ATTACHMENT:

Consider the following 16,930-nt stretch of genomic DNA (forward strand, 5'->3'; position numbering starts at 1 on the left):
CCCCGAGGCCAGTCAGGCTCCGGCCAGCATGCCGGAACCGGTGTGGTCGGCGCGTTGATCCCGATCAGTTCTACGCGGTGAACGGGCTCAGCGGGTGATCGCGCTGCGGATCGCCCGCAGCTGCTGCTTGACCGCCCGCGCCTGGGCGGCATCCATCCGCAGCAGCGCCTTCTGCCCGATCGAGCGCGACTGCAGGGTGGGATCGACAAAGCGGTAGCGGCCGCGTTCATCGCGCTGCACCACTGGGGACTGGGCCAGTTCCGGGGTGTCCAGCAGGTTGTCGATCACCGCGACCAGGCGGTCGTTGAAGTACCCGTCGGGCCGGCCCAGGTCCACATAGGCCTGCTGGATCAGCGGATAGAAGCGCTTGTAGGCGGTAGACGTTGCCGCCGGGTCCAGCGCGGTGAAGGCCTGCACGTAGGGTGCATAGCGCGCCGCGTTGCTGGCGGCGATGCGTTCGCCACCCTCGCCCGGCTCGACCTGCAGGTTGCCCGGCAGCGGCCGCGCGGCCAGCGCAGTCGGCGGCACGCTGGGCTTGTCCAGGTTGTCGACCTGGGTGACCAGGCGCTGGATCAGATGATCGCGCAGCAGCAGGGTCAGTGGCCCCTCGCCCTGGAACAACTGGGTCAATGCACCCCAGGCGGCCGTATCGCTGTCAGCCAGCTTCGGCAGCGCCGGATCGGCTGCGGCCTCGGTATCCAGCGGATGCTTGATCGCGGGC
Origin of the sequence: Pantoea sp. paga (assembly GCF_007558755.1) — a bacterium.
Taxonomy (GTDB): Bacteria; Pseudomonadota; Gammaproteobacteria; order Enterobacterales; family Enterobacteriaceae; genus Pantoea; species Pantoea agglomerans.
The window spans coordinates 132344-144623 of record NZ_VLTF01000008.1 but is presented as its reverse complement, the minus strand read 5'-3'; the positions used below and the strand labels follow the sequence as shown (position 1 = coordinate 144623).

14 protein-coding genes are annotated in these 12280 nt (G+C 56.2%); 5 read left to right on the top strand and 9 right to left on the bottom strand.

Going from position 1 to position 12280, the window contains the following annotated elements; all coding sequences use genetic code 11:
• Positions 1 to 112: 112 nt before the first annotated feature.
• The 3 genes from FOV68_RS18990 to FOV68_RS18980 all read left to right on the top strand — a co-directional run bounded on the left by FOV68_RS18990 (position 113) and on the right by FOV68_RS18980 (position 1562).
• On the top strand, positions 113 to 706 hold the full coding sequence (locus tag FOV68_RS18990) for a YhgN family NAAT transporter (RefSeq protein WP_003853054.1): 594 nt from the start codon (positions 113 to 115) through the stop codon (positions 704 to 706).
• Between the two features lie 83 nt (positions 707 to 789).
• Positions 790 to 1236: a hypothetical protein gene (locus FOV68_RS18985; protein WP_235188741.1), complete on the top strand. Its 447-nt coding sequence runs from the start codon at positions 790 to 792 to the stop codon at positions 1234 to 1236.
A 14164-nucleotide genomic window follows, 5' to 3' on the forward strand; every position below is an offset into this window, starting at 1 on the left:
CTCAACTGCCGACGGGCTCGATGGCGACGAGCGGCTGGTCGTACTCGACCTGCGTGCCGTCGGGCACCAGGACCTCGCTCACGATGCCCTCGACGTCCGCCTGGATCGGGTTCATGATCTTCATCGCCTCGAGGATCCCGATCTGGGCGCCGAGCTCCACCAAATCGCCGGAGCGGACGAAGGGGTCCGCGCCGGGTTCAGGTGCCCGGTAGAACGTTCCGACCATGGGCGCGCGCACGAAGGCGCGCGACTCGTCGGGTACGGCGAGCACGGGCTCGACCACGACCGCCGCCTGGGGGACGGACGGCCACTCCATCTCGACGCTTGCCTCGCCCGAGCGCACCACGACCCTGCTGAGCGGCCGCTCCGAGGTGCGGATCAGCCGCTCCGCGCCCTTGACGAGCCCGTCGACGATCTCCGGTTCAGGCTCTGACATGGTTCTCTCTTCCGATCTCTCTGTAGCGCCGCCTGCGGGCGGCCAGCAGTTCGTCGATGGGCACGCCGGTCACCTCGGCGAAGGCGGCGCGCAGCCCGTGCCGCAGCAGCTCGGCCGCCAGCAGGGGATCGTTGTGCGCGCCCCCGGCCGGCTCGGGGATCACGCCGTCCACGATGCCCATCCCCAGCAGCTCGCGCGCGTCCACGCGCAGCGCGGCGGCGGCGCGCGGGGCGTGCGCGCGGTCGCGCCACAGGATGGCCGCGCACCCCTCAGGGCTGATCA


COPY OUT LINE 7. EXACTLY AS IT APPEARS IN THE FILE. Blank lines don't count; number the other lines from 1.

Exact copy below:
Going from position 1 to position 12280, the window contains the following annotated elements; all coding sequences use genetic code 11: